Baptists of the South are hovering between two differing visions yielding a common, widely hoped-for result: one in which the current revivals in the Confederate Army appease their nation’s God who in turn brings an end to recent battlefield losses, drives the northern barbarians from Southern soil, and blesses the Confederacy with victory, peace and prosperity; and a much different vision in which abolitionist hordes, intent on enslaving white Southerners, press their advance further to the point where they run out of momentum against a wall of white Southern defiance.
In short, the Confederacy will ultimately win, whether by the weapon of religious devotion or that of militant defiance.
This week’s edition of the North Carolina Baptist Biblical Recorder portrays both scenarios.
The simpler hope is that the growing number of chapels being constructed in army winter camps will help bring about a glorious future for a now-despondent Confederacy. Southern Baptists are not alone in so hoping. One editorial includes commentary from a Presbyterian publication.
Our readers will be interested in the letter from “W.S.L.” in our present issue giving some account of the building and dedication of a chapel for religious worship in Kirkland’s Brigade, Army of Northern Virginia.
These chapels seem to have become quite an institution in this army. The Rev. A. D. Betts, writing to the N.C. Advocate, says that there are “more than twenty chapels being built in different regiments and brigades. About fifteen have been finished and dedicated.” “The most cheerful labor I have ever seen in the army or elsewhere,” he remarks, “is done by the soldiers in budding chapels. They want a place to worship God.” Of our North Carolina troops in the army, he says: “In Ramseur’s Brig are three, in 4th, 14th and 30th Regts. In Kirkland’s Brig Bro. Webb and Lacy have united and built a very large one. No chaplain is with Scales’ Brig. but Rev. J. Rumple has been sent to that Brigade as Missionary, and they have promised to build him a chapel. Bro. Wood will soon be there, I presume. Lane’s Brig. is not convenient to timber. But I was told that Col. Barry, of the 18th Regt. was so anxious to have preaching for his men, that he was intending to build a Chapel and get a citizen clergyman to preach to his Regt. Cooke’s Brigade have not yet gotten into their winter quarters; but as they move into them, in a pine forest, about Feb. 3rd, I trust they will soon have chapels. Daniel’s Brig is camped near a Church which Bro. Harding uses.”
Let the people at home remember in their prayers the services held weekly in these rude chapels in the army. An influence may go out from them that shall be a blessing to our country and to the church for all time.–N.C. Presbyterian
Yet if the religious transformation of the Confederate Army fails to appease God, the best efforts of the evil North (whether real or perceived) will nonetheless be unable to overcome the defiance of the South.
The Hon. Wm. Whiting, solicitor for the War Department at Washington, some months since, wrote a letter in which he favored the entire confiscation of all property belonging to persons within the Confederate lines, without respect to their loyalty or disloyalty. He has since issued a work of more pretensions, entitled “War Powers of the President” in which he not only defends the above position, but assumes a bolder one. He recommends the passage, by Congress, of bills of attainder, by which Rebels shall not only be deprived of their property, but their children shall be forever, or for a given period, disqualified for holding property of any kind whatever. The gist of the whole matter appears in the following extract from his book. “The circumstances which the rebellion has forced on the Government are making great and important changes, and among the most important of these, is the sale of the lands of the absconding Rebels, and the effect which the guilt of treason will have upon the rights of their descendants after the rebellion shall have been suppressed, and the union restored.”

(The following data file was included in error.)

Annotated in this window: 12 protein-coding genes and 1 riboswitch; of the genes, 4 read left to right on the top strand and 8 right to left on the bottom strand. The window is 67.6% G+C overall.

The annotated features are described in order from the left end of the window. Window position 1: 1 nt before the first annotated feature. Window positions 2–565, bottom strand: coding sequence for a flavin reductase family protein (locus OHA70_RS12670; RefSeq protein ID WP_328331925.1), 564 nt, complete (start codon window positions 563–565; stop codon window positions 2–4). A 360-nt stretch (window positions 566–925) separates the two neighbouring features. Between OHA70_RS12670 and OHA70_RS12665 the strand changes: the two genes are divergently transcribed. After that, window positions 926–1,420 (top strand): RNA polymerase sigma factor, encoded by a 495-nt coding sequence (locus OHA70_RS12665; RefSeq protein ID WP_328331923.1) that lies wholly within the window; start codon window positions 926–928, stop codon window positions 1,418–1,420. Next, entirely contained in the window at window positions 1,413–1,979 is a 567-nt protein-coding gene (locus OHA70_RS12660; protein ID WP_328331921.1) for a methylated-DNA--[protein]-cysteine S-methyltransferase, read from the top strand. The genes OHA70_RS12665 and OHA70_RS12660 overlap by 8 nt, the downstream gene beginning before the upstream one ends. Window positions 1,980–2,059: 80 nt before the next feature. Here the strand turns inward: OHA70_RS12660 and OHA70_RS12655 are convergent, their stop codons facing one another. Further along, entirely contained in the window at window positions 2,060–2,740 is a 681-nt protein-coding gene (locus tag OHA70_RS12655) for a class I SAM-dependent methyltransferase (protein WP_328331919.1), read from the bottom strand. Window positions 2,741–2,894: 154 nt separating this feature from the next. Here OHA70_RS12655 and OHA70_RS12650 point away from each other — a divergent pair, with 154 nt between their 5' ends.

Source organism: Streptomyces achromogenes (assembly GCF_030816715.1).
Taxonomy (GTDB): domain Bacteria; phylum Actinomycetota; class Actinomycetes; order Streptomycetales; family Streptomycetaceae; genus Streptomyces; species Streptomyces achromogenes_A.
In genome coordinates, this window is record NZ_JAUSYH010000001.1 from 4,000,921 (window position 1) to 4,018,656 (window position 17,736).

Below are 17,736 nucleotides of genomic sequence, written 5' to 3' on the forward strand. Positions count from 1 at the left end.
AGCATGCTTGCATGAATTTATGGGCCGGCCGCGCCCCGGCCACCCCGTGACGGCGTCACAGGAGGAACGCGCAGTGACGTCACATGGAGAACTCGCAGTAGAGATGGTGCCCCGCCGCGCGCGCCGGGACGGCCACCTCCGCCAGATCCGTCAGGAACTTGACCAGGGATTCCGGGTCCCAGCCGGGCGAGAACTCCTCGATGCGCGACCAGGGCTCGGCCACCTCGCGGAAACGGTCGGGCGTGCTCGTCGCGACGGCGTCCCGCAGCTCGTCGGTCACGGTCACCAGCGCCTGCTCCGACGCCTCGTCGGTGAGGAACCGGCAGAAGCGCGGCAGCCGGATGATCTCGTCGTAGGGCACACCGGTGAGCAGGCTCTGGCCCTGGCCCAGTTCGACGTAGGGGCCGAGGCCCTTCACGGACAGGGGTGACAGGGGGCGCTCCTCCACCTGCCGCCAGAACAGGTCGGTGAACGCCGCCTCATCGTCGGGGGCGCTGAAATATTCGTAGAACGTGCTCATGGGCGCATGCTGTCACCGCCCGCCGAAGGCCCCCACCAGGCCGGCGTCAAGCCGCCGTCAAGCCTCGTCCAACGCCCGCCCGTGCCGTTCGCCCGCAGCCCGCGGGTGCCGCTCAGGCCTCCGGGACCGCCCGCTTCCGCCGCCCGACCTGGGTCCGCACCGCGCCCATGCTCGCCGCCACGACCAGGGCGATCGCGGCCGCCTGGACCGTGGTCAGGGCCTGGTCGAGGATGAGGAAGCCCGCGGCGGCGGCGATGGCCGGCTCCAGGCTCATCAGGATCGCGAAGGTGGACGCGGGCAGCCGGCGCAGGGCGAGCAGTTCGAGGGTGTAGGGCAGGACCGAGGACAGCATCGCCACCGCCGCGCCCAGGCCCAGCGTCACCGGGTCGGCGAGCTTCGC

Now mark! This man is a high official of the United States Government; these are matters to whose consideration he is called by his position, the first of the above recommendations has been acted on by the Government, and we may presume that they will, obedient to his suggestion, pass some odious bill of attainment, by which they would blight, if possible, the interests of our children’s children.
Here are a few of the provisions of a bill passed by the United States Congress, July 25th, 1862:
“Section fifth makes it the duty of the President to cause the seizure of all the property, real and personal, of several classes named, and apply the same to the support of the army. First. Rebel army and navy officers. Second. Government officials of Confederate States in their national capacity. Third. Confederate State officers. Fourth. United States officers turning traitor officers. Fifth. Any one holding any office or agency, national, State, or municipal, under the Rebel Government, &c.–Sixth. Persons who own property in loyal States, in Territories, or in the District of Columbia, who shall hereafter assist, aid, or comfort such rebellion.
Section Sixth is the most important portion of the law, and is as follows:–“Any persons within the United States not above named, who are engaged in armed rebellion, or aiding and abetting it, who shall not, within sixty days after proclamation by the President, cease to aid, countenance and abet said rebellion, shall be liable to have all their property, personal and real, seized by the President, whose duty it shall be to seize and us it or the proceeds thereof. All transfers of such property made more than sixty days after the proclamation, are declared null.”